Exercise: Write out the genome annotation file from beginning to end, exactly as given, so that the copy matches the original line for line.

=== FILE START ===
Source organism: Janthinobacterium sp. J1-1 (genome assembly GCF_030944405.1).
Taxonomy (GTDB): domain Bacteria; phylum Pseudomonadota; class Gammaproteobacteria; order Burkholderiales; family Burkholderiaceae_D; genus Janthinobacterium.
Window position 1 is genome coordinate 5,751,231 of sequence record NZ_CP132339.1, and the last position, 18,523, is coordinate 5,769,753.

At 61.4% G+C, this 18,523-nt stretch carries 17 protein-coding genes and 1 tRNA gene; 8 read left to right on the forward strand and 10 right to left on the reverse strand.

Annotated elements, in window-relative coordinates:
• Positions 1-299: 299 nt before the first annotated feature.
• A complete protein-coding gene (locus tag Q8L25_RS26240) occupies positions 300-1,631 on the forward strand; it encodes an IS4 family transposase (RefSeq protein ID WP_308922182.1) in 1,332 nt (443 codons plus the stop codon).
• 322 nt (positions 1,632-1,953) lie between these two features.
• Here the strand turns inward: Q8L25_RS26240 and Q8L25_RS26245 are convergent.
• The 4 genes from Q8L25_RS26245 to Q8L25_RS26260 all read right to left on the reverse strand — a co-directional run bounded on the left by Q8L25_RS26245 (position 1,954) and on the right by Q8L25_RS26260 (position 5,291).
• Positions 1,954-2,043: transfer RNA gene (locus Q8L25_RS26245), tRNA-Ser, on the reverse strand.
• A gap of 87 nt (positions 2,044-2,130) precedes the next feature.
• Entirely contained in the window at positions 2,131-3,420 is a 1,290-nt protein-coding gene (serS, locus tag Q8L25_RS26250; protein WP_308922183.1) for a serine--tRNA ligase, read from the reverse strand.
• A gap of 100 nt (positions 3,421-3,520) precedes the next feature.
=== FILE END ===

Source organism: Janthinobacterium sp. J1-1 (genome assembly GCF_030944405.1).
Taxonomy (GTDB): domain Bacteria; phylum Pseudomonadota; class Gammaproteobacteria; order Burkholderiales; family Burkholderiaceae_D; genus Janthinobacterium.
Window position 1 is genome coordinate 5,751,231 of sequence record NZ_CP132339.1, and the last position, 18,523, is coordinate 5,769,753.

At 61.4% G+C, this 18,523-nt stretch carries 17 protein-coding genes and 1 tRNA gene; 8 read left to right on the forward strand and 10 right to left on the reverse strand.

Annotated elements, in window-relative coordinates:
• Positions 1-299: 299 nt before the first annotated feature.
• A complete protein-coding gene (locus tag Q8L25_RS26240) occupies positions 300-1,631 on the forward strand; it encodes an IS4 family transposase (RefSeq protein ID WP_308922182.1) in 1,332 nt (443 codons plus the stop codon).
• 322 nt (positions 1,632-1,953) lie between these two features.
• Here the strand turns inward: Q8L25_RS26240 and Q8L25_RS26245 are convergent.
• The 4 genes from Q8L25_RS26245 to Q8L25_RS26260 all read right to left on the reverse strand — a co-directional run bounded on the left by Q8L25_RS26245 (position 1,954) and on the right by Q8L25_RS26260 (position 5,291).
• Positions 1,954-2,043: transfer RNA gene (locus Q8L25_RS26245), tRNA-Ser, on the reverse strand.
• A gap of 87 nt (positions 2,044-2,130) precedes the next feature.
• Entirely contained in the window at positions 2,131-3,420 is a 1,290-nt protein-coding gene (serS, locus tag Q8L25_RS26250; protein WP_308922183.1) for a serine--tRNA ligase, read from the reverse strand.
• A gap of 100 nt (positions 3,421-3,520) precedes the next feature.